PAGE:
Your leaking thatched hut during the restoration of a pre-Enlightenment state.


Hello, my name is Judas Gutenberg and this is my blaag (pronounced as you would the vomit noise "hyroop-bleuach").


decay & ruin
Biosphere II
dead malls
Irving housing

got that wrong

appropriate tech
Arduino μcontrollers
Backwoods Home
Fractal antenna

fun social media stuff

(nobody does!)

Like my brownhouse:
   inspection averse
Friday, October 8 2004
I've never owned or otherwise been responsible for a vehicle that wasn't old and idiosyncratic. Not that my vehicles haven't been reliable; they mostly have been. But getting them to pass state inspections has never been the straightforward procedure other people experience. With my old Punch Buggy Green, for example, the problem was rust holes through the floor. Back then I had a mechanic in Fishersville (Virginia) who was an expert at welding odd scraps of metal to its underside, so he could usually get the car to pass. As for my Dodge Dart, its inspection difficulties usually had something to do with the exhaust system, which was rotten from the manifold gasket all the way back to the tailpipe. These days I'm driving a very reliable 1988 Toyota pickup, but even so, inspections are likely to make all sorts of unpleasant discoveries. Today I felt my stomach knotting up as I took it to its yearly inspection at the Meineke muffler place on Ulster Avenue. After the multi-hundred-dollar brake job they stuck me with last year, I should have taken it somewhere else, but Gretchen set the whole thing up. Without her pulling the logistical strings, I tend to forget about vehicular paperwork until a cop pulls me over.
I dropped my pickup off at Meineke and headed off on foot. [REDACTED]
When I came back, the scruffy-looking mechanic who had attempted to do my inspection claimed he'd been pulled over while taking my truck on a test drive. He said that my registration wasn't current and that my inspection sticker had also lapsed. He said all this was such conviction that I actually believed him. But later when I got home Gretchen and I looked at the calendar and figured out that my registration was still valid for two more days. As for my inspection, that was less clear. The hole punch that was supposed to indicate the month was straddling the border between September and October. Had the scruffy mechanic lost track of time? Gretchen called and bitched at Meineke about it, and the guy on the other end of the phone said something about how I should have "taken responsibility for my vehicle." That sounded like a suspiciously right-wing thing to say. I wonder if perhaps the "Mission Nothing Accomplished, Vote Bush Out" bumpersticker on my truck had anything to do with my problems.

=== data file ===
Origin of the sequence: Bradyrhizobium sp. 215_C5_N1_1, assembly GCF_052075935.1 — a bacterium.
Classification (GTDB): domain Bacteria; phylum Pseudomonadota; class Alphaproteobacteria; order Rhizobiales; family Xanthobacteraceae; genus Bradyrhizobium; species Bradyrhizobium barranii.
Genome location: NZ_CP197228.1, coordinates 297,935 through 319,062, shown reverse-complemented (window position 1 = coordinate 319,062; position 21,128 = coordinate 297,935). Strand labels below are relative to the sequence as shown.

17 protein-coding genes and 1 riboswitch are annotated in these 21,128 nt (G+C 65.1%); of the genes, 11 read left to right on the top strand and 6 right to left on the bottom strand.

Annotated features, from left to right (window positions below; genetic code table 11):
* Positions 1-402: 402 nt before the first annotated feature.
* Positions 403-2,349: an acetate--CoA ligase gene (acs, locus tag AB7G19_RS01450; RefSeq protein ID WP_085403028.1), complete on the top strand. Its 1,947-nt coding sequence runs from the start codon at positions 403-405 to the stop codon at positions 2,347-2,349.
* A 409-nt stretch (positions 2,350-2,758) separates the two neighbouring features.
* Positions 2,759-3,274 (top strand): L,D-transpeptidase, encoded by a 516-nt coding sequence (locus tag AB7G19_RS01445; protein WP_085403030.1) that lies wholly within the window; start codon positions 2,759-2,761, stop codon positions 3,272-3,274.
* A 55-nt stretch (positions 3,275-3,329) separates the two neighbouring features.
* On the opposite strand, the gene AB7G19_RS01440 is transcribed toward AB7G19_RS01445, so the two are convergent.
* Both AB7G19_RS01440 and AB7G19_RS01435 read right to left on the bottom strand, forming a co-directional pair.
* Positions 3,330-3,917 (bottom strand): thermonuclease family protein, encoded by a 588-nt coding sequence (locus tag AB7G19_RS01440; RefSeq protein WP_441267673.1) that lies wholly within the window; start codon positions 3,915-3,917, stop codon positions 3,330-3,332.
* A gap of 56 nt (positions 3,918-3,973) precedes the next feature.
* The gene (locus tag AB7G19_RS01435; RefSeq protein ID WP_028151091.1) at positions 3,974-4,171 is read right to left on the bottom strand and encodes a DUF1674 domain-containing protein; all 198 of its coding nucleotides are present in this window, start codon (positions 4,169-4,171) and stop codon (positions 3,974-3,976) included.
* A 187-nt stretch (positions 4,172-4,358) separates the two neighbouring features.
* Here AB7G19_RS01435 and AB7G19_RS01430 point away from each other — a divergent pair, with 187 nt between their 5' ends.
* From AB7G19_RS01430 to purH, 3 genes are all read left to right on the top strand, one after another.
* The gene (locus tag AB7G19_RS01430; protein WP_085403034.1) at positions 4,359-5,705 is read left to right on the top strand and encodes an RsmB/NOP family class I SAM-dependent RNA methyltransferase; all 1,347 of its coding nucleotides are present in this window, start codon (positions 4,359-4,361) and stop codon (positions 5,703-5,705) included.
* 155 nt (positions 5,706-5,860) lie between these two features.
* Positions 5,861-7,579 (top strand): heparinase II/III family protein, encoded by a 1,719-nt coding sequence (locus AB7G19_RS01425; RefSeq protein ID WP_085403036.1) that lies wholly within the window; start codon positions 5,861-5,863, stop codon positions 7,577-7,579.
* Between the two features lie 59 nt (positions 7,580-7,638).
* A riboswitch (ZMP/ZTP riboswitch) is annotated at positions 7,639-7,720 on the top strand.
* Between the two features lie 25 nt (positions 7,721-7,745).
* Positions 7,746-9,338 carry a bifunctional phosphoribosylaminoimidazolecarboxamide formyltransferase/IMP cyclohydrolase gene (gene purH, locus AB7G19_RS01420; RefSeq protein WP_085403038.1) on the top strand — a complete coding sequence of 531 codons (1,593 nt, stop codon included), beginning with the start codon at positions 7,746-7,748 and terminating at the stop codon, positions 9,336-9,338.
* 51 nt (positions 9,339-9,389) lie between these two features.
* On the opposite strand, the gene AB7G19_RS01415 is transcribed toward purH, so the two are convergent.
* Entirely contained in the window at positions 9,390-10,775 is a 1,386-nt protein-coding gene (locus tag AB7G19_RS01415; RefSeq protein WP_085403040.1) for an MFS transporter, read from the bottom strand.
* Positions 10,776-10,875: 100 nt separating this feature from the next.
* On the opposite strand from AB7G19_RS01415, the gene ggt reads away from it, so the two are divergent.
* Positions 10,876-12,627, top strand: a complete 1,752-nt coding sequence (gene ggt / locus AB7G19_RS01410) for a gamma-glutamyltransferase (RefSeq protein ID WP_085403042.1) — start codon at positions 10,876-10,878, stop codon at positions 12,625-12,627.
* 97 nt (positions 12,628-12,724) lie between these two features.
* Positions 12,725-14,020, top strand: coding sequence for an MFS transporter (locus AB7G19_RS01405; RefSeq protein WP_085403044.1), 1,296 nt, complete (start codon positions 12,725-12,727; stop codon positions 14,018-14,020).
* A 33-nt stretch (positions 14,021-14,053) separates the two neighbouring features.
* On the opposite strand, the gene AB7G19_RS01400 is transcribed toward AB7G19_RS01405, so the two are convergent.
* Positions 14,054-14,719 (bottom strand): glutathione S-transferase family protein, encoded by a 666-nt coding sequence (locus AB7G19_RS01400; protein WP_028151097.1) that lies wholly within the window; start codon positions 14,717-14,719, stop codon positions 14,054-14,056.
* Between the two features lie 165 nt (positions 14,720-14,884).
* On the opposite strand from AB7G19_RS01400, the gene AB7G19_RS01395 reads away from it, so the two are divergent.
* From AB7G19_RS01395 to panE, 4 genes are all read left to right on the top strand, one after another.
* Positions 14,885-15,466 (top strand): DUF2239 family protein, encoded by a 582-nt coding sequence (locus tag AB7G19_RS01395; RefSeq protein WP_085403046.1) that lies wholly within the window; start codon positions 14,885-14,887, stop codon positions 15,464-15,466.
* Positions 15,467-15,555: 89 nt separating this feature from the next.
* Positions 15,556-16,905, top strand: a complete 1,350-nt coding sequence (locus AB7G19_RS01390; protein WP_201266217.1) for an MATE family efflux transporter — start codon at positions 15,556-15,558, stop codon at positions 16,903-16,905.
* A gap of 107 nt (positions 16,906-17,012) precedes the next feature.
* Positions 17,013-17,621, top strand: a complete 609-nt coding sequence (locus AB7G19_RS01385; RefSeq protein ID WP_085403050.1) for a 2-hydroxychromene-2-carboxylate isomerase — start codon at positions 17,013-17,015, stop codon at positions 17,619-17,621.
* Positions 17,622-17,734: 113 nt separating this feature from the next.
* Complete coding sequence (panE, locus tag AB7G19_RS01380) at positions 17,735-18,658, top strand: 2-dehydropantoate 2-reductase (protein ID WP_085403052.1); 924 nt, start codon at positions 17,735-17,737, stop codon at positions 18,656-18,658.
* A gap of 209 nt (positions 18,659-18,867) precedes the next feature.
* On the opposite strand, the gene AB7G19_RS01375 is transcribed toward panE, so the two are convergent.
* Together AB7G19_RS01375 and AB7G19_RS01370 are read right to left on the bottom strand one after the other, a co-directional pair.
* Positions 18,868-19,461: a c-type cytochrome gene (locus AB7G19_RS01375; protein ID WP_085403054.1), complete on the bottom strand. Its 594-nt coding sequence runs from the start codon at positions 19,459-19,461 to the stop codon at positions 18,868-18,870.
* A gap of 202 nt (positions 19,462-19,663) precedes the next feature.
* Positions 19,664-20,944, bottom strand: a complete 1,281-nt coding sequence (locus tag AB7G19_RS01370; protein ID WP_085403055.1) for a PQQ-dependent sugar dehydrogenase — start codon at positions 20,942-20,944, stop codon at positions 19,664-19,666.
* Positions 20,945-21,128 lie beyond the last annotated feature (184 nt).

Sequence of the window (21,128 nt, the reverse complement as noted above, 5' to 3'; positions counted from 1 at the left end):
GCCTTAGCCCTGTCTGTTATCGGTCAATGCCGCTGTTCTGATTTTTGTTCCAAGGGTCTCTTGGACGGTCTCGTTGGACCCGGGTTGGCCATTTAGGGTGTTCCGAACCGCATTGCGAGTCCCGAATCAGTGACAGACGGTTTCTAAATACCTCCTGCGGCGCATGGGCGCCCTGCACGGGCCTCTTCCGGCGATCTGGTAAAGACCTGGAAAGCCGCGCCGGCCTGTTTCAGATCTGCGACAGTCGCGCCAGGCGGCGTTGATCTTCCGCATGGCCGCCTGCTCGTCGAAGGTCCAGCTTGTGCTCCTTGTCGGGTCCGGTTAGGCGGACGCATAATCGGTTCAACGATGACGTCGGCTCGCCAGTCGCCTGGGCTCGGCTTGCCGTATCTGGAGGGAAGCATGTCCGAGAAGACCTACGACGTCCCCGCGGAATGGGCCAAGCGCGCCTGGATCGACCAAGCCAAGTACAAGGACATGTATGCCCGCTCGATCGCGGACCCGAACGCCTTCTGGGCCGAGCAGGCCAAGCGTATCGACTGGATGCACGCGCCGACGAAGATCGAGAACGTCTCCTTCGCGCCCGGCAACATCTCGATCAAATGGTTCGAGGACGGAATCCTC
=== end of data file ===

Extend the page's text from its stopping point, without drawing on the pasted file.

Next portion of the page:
I didn't know what to do. I didn't want to go back to the morons at Meineke, but I'd have to make an appointment to go anywhere else. Gretchen found all my whining and self-pitying irritating, but in the end she set me up with another inspection appointment scheduled for tomorrow.

My pre-debate thought tonight was as follows: what drugs will Bush's handlers have him take to make him seem cool and collected? In the end, it seemed he didn't take any (or many) drugs, because he wasn't cool and collected, at least not for the first half of the debate. To me he seemed like a hostile little dictator, the kind of beast that democracy was designed to protect us against. Kerry, by contrast, came off as much calmer and more presidential. I don't think, however, that Kerry was quite on his game. He botched his response to the question about abortion, seeming exactly the way he's striving not to seem: wishy washy. The man needs to learn a thing or two about being decisive. It's a fairly simple matter to frame the abortion debate as being about the rights of women to control their own bodies, a point he didn't adequately stress. As for partial birth abortion, it's a wedge issue that he needn't dignify with an opinion.

For linking purposes this article's URL is:

previous | next